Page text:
Abstract: We show how time-series of random market trade values and volumes completely describe stochasticity of stock returns. We derive equation that links up returns with current and past trade values and show how statistical moments of the trade values and volumes determine statistical moments of stock returns. We estimate statistical moments of the trade values and volumes by the conventional frequency-based probability. However we believe that frequencies of stock returns don’t define its probabilities as market and financial concepts. We present the market-based treatment of the probability of stock returns that defines average returns during “trading day” that completely match conventional notion of the weighted value return of the portfolio. We derive how statistical moments of the market trade values and volumes define approximations of the characteristic functions and probability density functions of stock returns. We derive volatility of stock returns, autocorrelations of stock returns, returns-volume and returns-price correlations through corresponding relations between statistical moments of the market trade values and volumes. The market-based probability of stock returns reveals direct dependence of statistical properties of stock returns on market trade randomness and economic uncertainty. Any reasonable forecasting of stock returns should be based on well-grounded predictions of the market trades and economic environment.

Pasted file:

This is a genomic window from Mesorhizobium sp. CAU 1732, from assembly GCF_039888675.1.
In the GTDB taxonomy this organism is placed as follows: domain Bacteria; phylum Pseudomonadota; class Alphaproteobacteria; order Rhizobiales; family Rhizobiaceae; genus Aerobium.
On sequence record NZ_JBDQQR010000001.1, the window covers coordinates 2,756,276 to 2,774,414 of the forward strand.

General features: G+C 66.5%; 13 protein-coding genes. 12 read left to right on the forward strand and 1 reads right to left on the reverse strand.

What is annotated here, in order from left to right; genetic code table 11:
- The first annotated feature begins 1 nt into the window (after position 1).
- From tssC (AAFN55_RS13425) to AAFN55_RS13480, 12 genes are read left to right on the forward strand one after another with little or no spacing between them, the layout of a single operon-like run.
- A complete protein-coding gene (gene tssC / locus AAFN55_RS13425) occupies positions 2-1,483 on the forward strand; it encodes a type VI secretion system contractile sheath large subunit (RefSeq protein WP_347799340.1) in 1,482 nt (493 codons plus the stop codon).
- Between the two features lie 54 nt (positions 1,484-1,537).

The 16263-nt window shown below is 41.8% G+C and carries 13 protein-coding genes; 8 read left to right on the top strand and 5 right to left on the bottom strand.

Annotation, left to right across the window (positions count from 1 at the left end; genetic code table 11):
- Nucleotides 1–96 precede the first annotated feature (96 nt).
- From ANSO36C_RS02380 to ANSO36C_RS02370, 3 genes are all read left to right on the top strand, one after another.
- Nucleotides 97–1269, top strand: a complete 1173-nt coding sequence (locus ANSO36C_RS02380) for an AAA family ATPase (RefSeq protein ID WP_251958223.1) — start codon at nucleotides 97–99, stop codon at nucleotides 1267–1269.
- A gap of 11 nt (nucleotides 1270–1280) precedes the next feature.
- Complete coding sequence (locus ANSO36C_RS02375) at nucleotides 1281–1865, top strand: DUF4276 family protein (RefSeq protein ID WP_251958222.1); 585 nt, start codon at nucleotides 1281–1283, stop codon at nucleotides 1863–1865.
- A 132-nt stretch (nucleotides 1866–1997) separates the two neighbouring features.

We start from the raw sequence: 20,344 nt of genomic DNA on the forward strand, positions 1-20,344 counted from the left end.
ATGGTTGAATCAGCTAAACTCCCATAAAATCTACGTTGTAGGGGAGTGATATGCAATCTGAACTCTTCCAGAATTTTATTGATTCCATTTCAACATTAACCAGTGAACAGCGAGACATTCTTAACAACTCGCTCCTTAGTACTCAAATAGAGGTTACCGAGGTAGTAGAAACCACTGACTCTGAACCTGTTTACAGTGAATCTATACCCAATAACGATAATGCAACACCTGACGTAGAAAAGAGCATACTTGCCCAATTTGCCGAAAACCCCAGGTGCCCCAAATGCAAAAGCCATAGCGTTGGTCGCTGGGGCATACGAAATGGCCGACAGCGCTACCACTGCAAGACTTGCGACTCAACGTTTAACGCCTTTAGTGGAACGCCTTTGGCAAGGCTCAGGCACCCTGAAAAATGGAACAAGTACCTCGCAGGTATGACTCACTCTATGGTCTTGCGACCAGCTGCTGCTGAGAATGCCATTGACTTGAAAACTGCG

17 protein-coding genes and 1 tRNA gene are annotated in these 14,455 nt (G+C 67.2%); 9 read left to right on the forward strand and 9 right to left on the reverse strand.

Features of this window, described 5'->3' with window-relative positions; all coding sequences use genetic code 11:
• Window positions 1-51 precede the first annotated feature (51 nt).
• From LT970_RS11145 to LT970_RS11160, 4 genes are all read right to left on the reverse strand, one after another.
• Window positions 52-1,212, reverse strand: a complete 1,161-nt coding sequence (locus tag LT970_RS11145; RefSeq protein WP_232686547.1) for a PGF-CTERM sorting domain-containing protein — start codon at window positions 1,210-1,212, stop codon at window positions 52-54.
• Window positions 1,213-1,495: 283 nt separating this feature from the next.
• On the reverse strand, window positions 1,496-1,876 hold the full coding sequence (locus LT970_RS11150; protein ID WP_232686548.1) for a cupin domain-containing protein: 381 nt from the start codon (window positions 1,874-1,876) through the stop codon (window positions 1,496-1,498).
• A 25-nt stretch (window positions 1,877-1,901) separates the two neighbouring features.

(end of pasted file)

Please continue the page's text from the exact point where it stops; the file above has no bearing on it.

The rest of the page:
Keywords: stock returns; volatility; correlations; probability; market trades
    JEL: C00 D40 E43 E50 G00 G12 G15
    Date: 2023–02–06
  12. By: Bischof, Jannis; Haselmann, Rainer; Kohl, Frederik; Schlueter, Oliver